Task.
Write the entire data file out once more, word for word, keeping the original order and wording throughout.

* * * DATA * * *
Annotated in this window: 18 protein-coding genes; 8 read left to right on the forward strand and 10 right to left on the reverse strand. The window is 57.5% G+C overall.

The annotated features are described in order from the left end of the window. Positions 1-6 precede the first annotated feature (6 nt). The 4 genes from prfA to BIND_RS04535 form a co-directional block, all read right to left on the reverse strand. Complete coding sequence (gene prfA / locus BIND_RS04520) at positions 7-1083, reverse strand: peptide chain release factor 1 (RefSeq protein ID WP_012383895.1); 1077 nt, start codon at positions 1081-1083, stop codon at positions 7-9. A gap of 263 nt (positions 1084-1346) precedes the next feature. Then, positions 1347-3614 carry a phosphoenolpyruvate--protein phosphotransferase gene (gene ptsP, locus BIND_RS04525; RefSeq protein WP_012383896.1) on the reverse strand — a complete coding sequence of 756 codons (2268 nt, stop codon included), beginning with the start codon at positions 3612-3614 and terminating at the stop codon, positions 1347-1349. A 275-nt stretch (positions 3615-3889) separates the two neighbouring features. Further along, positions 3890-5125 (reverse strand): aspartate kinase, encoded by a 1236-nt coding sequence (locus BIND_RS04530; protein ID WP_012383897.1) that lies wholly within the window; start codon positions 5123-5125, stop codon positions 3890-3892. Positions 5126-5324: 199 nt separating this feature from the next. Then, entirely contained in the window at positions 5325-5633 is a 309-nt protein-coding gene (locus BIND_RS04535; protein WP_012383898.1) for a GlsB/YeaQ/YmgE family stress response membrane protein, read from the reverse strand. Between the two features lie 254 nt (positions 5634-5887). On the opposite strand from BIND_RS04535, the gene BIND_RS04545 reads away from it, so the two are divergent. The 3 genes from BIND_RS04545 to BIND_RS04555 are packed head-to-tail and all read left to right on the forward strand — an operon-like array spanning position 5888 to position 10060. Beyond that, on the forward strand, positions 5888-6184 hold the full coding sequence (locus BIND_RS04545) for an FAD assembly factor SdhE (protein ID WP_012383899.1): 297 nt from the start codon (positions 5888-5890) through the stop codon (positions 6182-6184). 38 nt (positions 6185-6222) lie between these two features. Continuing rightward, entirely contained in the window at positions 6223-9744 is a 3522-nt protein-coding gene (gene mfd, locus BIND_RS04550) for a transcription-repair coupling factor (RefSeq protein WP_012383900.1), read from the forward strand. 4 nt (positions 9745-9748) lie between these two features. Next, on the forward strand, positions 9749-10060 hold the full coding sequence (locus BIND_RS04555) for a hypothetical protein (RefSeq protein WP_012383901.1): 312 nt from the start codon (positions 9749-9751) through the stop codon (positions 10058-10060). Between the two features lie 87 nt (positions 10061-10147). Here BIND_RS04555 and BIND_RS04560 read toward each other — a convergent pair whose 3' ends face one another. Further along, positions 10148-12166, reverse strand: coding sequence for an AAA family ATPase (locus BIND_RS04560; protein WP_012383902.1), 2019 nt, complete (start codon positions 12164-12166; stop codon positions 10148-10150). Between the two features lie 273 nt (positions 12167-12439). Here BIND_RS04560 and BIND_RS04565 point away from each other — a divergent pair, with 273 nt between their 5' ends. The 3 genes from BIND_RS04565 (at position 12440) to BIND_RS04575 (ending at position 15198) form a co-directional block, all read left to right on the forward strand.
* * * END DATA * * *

Annotated in this window: 18 protein-coding genes; 8 read left to right on the forward strand and 10 right to left on the reverse strand. The window is 57.5% G+C overall.

The annotated features are described in order from the left end of the window. Positions 1-6 precede the first annotated feature (6 nt). The 4 genes from prfA to BIND_RS04535 form a co-directional block, all read right to left on the reverse strand. Complete coding sequence (gene prfA / locus BIND_RS04520) at positions 7-1083, reverse strand: peptide chain release factor 1 (RefSeq protein ID WP_012383895.1); 1077 nt, start codon at positions 1081-1083, stop codon at positions 7-9. A gap of 263 nt (positions 1084-1346) precedes the next feature. Then, positions 1347-3614 carry a phosphoenolpyruvate--protein phosphotransferase gene (gene ptsP, locus BIND_RS04525; RefSeq protein WP_012383896.1) on the reverse strand — a complete coding sequence of 756 codons (2268 nt, stop codon included), beginning with the start codon at positions 3612-3614 and terminating at the stop codon, positions 1347-1349. A 275-nt stretch (positions 3615-3889) separates the two neighbouring features. Further along, positions 3890-5125 (reverse strand): aspartate kinase, encoded by a 1236-nt coding sequence (locus BIND_RS04530; protein ID WP_012383897.1) that lies wholly within the window; start codon positions 5123-5125, stop codon positions 3890-3892. Positions 5126-5324: 199 nt separating this feature from the next. Then, entirely contained in the window at positions 5325-5633 is a 309-nt protein-coding gene (locus BIND_RS04535; protein WP_012383898.1) for a GlsB/YeaQ/YmgE family stress response membrane protein, read from the reverse strand. Between the two features lie 254 nt (positions 5634-5887). On the opposite strand from BIND_RS04535, the gene BIND_RS04545 reads away from it, so the two are divergent. The 3 genes from BIND_RS04545 to BIND_RS04555 are packed head-to-tail and all read left to right on the forward strand — an operon-like array spanning position 5888 to position 10060. Beyond that, on the forward strand, positions 5888-6184 hold the full coding sequence (locus BIND_RS04545) for an FAD assembly factor SdhE (protein ID WP_012383899.1): 297 nt from the start codon (positions 5888-5890) through the stop codon (positions 6182-6184). 38 nt (positions 6185-6222) lie between these two features. Continuing rightward, entirely contained in the window at positions 6223-9744 is a 3522-nt protein-coding gene (gene mfd, locus BIND_RS04550) for a transcription-repair coupling factor (RefSeq protein WP_012383900.1), read from the forward strand. 4 nt (positions 9745-9748) lie between these two features. Next, on the forward strand, positions 9749-10060 hold the full coding sequence (locus BIND_RS04555) for a hypothetical protein (RefSeq protein WP_012383901.1): 312 nt from the start codon (positions 9749-9751) through the stop codon (positions 10058-10060). Between the two features lie 87 nt (positions 10061-10147). Here BIND_RS04555 and BIND_RS04560 read toward each other — a convergent pair whose 3' ends face one another. Further along, positions 10148-12166, reverse strand: coding sequence for an AAA family ATPase (locus BIND_RS04560; protein WP_012383902.1), 2019 nt, complete (start codon positions 12164-12166; stop codon positions 10148-10150). Between the two features lie 273 nt (positions 12167-12439). Here BIND_RS04560 and BIND_RS04565 point away from each other — a divergent pair, with 273 nt between their 5' ends. The 3 genes from BIND_RS04565 (at position 12440) to BIND_RS04575 (ending at position 15198) form a co-directional block, all read left to right on the forward strand.